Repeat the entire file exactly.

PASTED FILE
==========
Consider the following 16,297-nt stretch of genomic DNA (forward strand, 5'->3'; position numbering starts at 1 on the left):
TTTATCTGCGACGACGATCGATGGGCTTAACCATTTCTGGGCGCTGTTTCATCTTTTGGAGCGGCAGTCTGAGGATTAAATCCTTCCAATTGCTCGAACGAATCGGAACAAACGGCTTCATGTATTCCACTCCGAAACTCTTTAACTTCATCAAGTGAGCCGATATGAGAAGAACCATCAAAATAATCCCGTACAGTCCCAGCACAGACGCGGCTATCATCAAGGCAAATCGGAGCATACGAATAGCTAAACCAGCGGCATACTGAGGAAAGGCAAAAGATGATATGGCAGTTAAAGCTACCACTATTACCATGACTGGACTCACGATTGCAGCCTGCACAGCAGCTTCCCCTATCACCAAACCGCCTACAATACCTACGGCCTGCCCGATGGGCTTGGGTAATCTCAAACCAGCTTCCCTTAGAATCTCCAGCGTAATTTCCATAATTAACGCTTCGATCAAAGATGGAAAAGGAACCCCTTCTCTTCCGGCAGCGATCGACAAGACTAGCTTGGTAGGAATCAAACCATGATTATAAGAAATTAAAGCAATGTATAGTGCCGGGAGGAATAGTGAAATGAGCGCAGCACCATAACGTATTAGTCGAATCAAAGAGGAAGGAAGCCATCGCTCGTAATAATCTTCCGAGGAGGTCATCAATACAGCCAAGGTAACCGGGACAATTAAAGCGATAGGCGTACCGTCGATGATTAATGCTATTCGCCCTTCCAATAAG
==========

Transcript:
Consider the following 16,297-nt stretch of genomic DNA (forward strand, 5'->3'; position numbering starts at 1 on the left):
TTTATCTGCGACGACGATCGATGGGCTTAACCATTTCTGGGCGCTGTTTCATCTTTTGGAGCGGCAGTCTGAGGATTAAATCCTTCCAATTGCTCGAACGAATCGGAACAAACGGCTTCATGTATTCCACTCCGAAACTCTTTAACTTCATCAAGTGAGCCGATATGAGAAGAACCATCAAAATAATCCCGTACAGTCCCAGCACAGACGCGGCTATCATCAAGGCAAATCGGAGCATACGAATAGCTAAACCAGCGGCATACTGAGGAAAGGCAAAAGATGATATGGCAGTTAAAGCTACCACTATTACCATGACTGGACTCACGATTGCAGCCTGCACAGCAGCTTCCCCTATCACCAAACCGCCTACAATACCTACGGCCTGCCCGATGGGCTTGGGTAATCTCAAACCAGCTTCCCTTAGAATCTCCAGCGTAATTTCCATAATTAACGCTTCGATCAAAGATGGAAAAGGAACCCCTTCTCTTCCGGCAGCGATCGACAAGACTAGCTTGGTAGGAATCAAACCATGATTATAAGAAATTAAAGCAATGTATAGTGCCGGGAGGAATAGTGAAATGAGCGCAGCACCATAACGTATTAGTCGAATCAAAGAGGAAGGAAGCCATCGCTCGTAATAATCTTCCGAGGAGGTCATCAATACAGCCAAGGTAACCGGGACAATTAAAGCGATAGGCGTACCGTCGATGATTAATGCTATTCGCCCTTCCAATAAG